David Korevaar’s mastery of the piano is joined with a large and varied repertoire, and enhanced by his work with living composers and his own experience writing music. He successfully balances an active performing career as a soloist and chamber musician with teaching at the University of Colorado Boulder, where he is Professor of Piano.
Korevaar’s 2007 London debut at Wigmore Hall was acclaimed in Musical Opinion as “a fascinating recital . . . This was playing of a high standard, reminiscent of the art of Robert Casadesus and Samson François.” Since his Town Hall debut in 1985, he has performed at major venues in New York including Weill Hall, Alice Tully Hall, the 92nd Street Y, and Merkin Concert Hall. He has performed across the United States from Boston, New York and Washington, DC to Chicago, Cincinnati, Houston, Dallas and San Diego, and he plays frequently in his home state of Colorado with orchestras, in chamber ensembles and in solo recitals. He performs and teaches annually in Japan, and has performed in Europe, Australia, Korea, and Abu Dhabi. In March 2008, Korevaar spent two weeks performing and teaching in Kazakhstan and Tajikistan as a Cultural Envoy sponsored by the US State Department.
Currently a member of the Boulder Public Library’s ensemble-in-residence, the Boulder Piano Quartet, and Dallas-based Clavier Trio, Korevaar has performed as guest artist with the Takács, Manhattan and Colorado Quartets, among other groups. He was a founding member of the Young Concert Artists Award-winning piano and wind ensemble Hexagon, with which he toured for many years.
David Korevaar’s newest CD releases are Bach’s Goldberg Variations (Ivory Classics) and French Music from the Ricardo Viñes Collection (Koch), reviewed in International Piano as “A triumph! David Korevaar has uncovered some truly wonderful music…all played with the greatest sensitivity and distinction, and the result is an exemplary recording that deserves a place in any serious collection.” Also released in 2007 was a recording of Beethoven’s Sonatas op. 31, no. 1, op. 101, and op. 111 (Ivory). Other solo releases include Ravel’s Le tombeau de Couperin, Gaspard de la nuit, and Miroirs (MSR Classics) and Brahms Variations for Piano (Ivory Classics). His broad musical interests and extensive repertoire are reflected in recordings ranging from the two books of Bach’s Well-Tempered Clavier (Musicians Showcase) to the piano music of Lowell Liebermann, Volume 1 and Volume 2 (Koch Classics). He has recorded the romantic virtuoso compositions of Hungarian composer Ernst von Dohnányi (Ivory Classics), and transcriptions (his own and Liszt’s) of orchestral music by Franz Liszt, including the rarely heard 2nd Mephisto Waltz (Helicon).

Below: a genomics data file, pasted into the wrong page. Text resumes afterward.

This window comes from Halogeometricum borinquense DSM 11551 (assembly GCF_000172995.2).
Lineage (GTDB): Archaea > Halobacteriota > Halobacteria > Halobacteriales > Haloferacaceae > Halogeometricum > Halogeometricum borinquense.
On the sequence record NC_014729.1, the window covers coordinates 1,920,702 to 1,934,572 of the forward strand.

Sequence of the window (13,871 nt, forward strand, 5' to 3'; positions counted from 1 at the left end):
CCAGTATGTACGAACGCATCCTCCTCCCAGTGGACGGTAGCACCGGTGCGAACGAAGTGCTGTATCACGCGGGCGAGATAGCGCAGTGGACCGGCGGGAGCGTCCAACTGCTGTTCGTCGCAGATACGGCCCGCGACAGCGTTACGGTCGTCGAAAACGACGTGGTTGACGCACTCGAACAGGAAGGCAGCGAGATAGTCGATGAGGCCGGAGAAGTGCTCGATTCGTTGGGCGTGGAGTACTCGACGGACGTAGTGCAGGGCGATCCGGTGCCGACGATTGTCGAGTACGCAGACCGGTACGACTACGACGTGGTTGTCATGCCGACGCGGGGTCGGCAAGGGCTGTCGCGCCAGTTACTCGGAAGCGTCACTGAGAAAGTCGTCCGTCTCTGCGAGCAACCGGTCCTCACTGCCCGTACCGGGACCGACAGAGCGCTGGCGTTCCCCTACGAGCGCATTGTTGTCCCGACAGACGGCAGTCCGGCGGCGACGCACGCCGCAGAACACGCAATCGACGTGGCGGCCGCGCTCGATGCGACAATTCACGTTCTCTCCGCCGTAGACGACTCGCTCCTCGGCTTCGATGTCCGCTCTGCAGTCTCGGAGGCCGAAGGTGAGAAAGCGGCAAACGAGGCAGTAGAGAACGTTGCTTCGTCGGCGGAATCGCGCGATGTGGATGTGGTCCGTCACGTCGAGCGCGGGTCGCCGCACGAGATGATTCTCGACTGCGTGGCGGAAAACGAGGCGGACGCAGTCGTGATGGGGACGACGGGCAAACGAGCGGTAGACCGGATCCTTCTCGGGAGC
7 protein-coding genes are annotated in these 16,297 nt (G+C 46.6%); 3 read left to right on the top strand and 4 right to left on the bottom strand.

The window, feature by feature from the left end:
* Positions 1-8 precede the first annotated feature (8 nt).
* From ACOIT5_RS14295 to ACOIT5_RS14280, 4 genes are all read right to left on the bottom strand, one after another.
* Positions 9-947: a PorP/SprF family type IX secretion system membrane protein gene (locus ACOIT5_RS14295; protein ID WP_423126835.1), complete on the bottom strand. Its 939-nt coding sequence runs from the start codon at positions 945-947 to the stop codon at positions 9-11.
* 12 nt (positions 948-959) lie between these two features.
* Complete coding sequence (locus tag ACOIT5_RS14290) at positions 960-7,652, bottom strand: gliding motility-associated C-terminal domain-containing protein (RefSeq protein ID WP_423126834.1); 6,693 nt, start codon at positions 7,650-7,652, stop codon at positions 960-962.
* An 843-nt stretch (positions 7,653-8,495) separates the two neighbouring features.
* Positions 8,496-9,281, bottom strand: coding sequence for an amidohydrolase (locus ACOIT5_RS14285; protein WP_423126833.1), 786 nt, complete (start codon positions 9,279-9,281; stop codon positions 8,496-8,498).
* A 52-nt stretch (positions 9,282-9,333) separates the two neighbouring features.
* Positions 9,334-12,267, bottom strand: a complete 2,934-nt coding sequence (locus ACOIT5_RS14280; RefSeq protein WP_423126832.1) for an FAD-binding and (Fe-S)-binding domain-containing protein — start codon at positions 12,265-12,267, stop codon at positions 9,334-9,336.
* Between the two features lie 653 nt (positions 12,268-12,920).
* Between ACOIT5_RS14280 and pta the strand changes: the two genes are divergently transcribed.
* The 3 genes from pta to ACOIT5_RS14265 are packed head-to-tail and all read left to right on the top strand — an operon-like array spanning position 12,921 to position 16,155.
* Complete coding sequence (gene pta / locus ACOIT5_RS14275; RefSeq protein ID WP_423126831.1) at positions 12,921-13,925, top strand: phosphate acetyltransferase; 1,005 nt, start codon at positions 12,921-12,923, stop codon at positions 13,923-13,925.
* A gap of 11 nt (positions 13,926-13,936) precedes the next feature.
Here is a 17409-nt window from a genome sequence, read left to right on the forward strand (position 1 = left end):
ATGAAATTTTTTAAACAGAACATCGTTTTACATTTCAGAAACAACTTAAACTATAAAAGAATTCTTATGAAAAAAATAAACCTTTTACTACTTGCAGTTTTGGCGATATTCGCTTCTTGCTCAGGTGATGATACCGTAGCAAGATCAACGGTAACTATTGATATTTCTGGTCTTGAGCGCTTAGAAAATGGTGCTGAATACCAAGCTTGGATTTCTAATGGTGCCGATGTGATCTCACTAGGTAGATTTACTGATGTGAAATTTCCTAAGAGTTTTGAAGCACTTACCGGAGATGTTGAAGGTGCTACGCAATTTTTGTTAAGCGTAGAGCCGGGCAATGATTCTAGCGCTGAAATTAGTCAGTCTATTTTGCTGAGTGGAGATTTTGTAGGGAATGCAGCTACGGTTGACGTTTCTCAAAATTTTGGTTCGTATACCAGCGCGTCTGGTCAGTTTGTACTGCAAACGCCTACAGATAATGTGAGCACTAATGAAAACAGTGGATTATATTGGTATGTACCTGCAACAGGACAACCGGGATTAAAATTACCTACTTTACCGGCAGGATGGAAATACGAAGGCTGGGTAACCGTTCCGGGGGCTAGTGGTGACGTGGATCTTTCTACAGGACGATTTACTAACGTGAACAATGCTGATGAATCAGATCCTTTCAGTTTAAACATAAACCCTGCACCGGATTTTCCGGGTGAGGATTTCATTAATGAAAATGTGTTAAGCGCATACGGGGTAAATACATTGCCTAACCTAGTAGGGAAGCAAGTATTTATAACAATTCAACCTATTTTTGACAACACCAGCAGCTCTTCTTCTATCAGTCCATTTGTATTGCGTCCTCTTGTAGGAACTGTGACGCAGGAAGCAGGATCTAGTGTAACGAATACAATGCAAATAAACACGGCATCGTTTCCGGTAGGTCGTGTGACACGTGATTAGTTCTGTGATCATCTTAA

Other releases include a CD by the Prometheus Quartet featuring music by 19th-Century Frenchmen Saint-Saëns and d’Indy (Centaur), an album of Lowell Liebermann’s chamber music with flutist Alexa Still (Koch Classics), the complete sonatas for brass instruments by Paul Hindemith (Kleos), and the Brahms Violin Sonatas with violinist Anastasia Khitruk (Titanic).
David Korevaar’s interest in new music is reflected in his programming. In addition to his continuing association with the music of Lowell Liebermann, Korevaar has performed and recorded music by composers including Paul Schoenfield, Mike Barnett, Aaron Jay Kernis, George Rochberg, Aaron Copland, Ned Rorem, Stephen Jaffe, Scott Eyerly and Libby Larson. He gave the New York premiere of three of Harrison Birtwistle’s Harrison’s Clocks as part of the Juilliard School’s Piano Century series in 2000. He is a frequent participant in the University of Colorado’s Pendulum new music series. For an idea of what he looks for in new music, read Korevaar’s essay in the October 2003 New Music Box.
Korevaar was honored along with co-author and webmaster Tim Smith of Northern Arizona University for a web-based exploration of the Fugues of the Well-Tempered Clavier, featuring analytical essays and animations by Professor Smith, performance-related essays by Korevaar, and Korevaar’s performances of the music. The site received top honors both in music and overall, including the Editor’s Choice Award from MERLOT (Multimedia Educational Resource for Learning and Online Teaching). Professor Smith has recently mounted a new website with analyses and historical essays around Bach’s Goldberg Variations also featuring Korevaar’s recording.
In 2007, Dr. Korevaar received the Provost’s Faculty Achievement Award from the University of Colorado in honor of his work with the Ricardo Viñes Piano Music Collection at the university. Other honors include top prizes from the University of Maryland William Kapell International Piano Competition (1988) and the Peabody-Mason Music Foundation (1985), as well as a special prize for his performance of French music from the Robert Casadesus Competition (1989). In May 2000, he received the Richard French award from the Juilliard School, honoring his doctoral document on Ravel’s Miroirs.
David Korevaar began his piano studies at age six in San Diego with Sherman Storr, and at age 13 he became a student of the great American virtuoso Earl Wild. By age 20 he had earned his Bachelor’s and Master’s degrees from the Juilliard School, where he continued his studies with Earl Wild and studied composition with David Diamond. He completed his Doctor of Musical Arts from the Juilliard School with Abbey Simon. Another important mentor and teacher was the French pianist Paul Doguereau, who had been a student of Egon Petri, and who had studied the music of Fauré and Debussy with Roger-Ducasse (a pupil of Fauré’s), and the music of Ravel with the composer.
Prior to joining the faculty of the University of Colorado in 2000, Korevaar taught for many years at the Westport School of Music in Connecticut, where he was Artist-Teacher. He now lives in Boulder, CO with his family. Korevaar is a Kawai artist.
Takács Quartet (3/4, 3/3)